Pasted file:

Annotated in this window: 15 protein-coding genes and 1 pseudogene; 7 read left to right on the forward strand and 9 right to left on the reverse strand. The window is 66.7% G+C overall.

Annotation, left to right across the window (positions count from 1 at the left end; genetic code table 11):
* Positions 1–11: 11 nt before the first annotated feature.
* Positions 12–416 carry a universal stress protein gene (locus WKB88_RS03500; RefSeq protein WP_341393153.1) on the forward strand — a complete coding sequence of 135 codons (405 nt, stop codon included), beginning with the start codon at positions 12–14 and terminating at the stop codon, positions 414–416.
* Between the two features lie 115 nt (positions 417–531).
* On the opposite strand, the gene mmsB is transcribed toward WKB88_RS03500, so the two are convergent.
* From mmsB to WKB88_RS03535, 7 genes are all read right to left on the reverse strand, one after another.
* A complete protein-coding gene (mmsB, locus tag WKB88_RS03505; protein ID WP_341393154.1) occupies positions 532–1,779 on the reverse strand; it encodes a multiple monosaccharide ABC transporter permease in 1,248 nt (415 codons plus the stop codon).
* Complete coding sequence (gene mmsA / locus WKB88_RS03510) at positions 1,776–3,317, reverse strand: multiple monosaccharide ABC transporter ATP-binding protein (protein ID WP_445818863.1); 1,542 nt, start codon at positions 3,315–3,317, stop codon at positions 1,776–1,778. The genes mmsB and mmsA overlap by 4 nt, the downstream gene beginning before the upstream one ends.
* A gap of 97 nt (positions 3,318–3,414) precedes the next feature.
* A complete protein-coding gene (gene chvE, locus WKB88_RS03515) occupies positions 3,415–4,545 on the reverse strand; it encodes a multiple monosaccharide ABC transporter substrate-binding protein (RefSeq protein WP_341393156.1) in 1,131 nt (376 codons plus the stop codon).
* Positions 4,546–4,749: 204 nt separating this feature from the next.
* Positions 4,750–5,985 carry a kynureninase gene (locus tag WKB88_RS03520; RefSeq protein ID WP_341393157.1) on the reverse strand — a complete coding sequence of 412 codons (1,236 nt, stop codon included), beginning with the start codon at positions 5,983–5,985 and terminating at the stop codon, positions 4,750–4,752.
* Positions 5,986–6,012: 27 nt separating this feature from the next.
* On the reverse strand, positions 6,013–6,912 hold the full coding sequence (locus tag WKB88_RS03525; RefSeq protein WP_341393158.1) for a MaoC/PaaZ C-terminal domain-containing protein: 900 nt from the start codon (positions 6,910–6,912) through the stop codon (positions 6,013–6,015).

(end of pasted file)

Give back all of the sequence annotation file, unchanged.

Annotated in this window: 15 protein-coding genes and 1 pseudogene; 7 read left to right on the forward strand and 9 right to left on the reverse strand. The window is 66.7% G+C overall.

Annotation, left to right across the window (positions count from 1 at the left end; genetic code table 11):
* Positions 1–11: 11 nt before the first annotated feature.
* Positions 12–416 carry a universal stress protein gene (locus WKB88_RS03500; RefSeq protein WP_341393153.1) on the forward strand — a complete coding sequence of 135 codons (405 nt, stop codon included), beginning with the start codon at positions 12–14 and terminating at the stop codon, positions 414–416.
* Between the two features lie 115 nt (positions 417–531).
* On the opposite strand, the gene mmsB is transcribed toward WKB88_RS03500, so the two are convergent.
* From mmsB to WKB88_RS03535, 7 genes are all read right to left on the reverse strand, one after another.
* A complete protein-coding gene (mmsB, locus tag WKB88_RS03505; protein ID WP_341393154.1) occupies positions 532–1,779 on the reverse strand; it encodes a multiple monosaccharide ABC transporter permease in 1,248 nt (415 codons plus the stop codon).
* Complete coding sequence (gene mmsA / locus WKB88_RS03510) at positions 1,776–3,317, reverse strand: multiple monosaccharide ABC transporter ATP-binding protein (protein ID WP_445818863.1); 1,542 nt, start codon at positions 3,315–3,317, stop codon at positions 1,776–1,778. The genes mmsB and mmsA overlap by 4 nt, the downstream gene beginning before the upstream one ends.
* A gap of 97 nt (positions 3,318–3,414) precedes the next feature.
* A complete protein-coding gene (gene chvE, locus WKB88_RS03515) occupies positions 3,415–4,545 on the reverse strand; it encodes a multiple monosaccharide ABC transporter substrate-binding protein (RefSeq protein WP_341393156.1) in 1,131 nt (376 codons plus the stop codon).
* Positions 4,546–4,749: 204 nt separating this feature from the next.
* Positions 4,750–5,985 carry a kynureninase gene (locus tag WKB88_RS03520; RefSeq protein ID WP_341393157.1) on the reverse strand — a complete coding sequence of 412 codons (1,236 nt, stop codon included), beginning with the start codon at positions 5,983–5,985 and terminating at the stop codon, positions 4,750–4,752.
* Positions 5,986–6,012: 27 nt separating this feature from the next.
* On the reverse strand, positions 6,013–6,912 hold the full coding sequence (locus tag WKB88_RS03525; RefSeq protein WP_341393158.1) for a MaoC/PaaZ C-terminal domain-containing protein: 900 nt from the start codon (positions 6,910–6,912) through the stop codon (positions 6,013–6,015).